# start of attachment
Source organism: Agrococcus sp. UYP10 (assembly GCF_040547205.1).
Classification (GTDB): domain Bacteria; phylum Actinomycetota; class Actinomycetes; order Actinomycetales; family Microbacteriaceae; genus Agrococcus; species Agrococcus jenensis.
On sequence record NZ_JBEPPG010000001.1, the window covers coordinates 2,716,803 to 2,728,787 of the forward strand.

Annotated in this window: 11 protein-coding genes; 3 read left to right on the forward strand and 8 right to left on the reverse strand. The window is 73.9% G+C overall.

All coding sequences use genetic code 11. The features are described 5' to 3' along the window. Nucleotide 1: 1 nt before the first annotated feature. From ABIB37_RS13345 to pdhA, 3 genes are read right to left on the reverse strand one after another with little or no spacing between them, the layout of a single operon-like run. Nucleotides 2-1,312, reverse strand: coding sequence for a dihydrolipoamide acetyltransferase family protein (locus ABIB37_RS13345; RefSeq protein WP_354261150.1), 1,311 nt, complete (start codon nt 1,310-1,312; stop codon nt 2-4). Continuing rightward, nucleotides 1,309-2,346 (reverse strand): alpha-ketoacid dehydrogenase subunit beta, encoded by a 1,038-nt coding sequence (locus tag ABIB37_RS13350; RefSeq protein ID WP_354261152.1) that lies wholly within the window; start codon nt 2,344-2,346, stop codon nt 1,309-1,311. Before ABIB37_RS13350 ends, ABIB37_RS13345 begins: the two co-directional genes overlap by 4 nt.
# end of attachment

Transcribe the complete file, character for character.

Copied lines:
Source organism: Agrococcus sp. UYP10 (assembly GCF_040547205.1).
Classification (GTDB): domain Bacteria; phylum Actinomycetota; class Actinomycetes; order Actinomycetales; family Microbacteriaceae; genus Agrococcus; species Agrococcus jenensis.
On sequence record NZ_JBEPPG010000001.1, the window covers coordinates 2,716,803 to 2,728,787 of the forward strand.

Annotated in this window: 11 protein-coding genes; 3 read left to right on the forward strand and 8 right to left on the reverse strand. The window is 73.9% G+C overall.

All coding sequences use genetic code 11. The features are described 5' to 3' along the window. Nucleotide 1: 1 nt before the first annotated feature. From ABIB37_RS13345 to pdhA, 3 genes are read right to left on the reverse strand one after another with little or no spacing between them, the layout of a single operon-like run. Nucleotides 2-1,312, reverse strand: coding sequence for a dihydrolipoamide acetyltransferase family protein (locus ABIB37_RS13345; RefSeq protein WP_354261150.1), 1,311 nt, complete (start codon nt 1,310-1,312; stop codon nt 2-4). Continuing rightward, nucleotides 1,309-2,346 (reverse strand): alpha-ketoacid dehydrogenase subunit beta, encoded by a 1,038-nt coding sequence (locus tag ABIB37_RS13350; RefSeq protein ID WP_354261152.1) that lies wholly within the window; start codon nt 2,344-2,346, stop codon nt 1,309-1,311. Before ABIB37_RS13350 ends, ABIB37_RS13345 begins: the two co-directional genes overlap by 4 nt.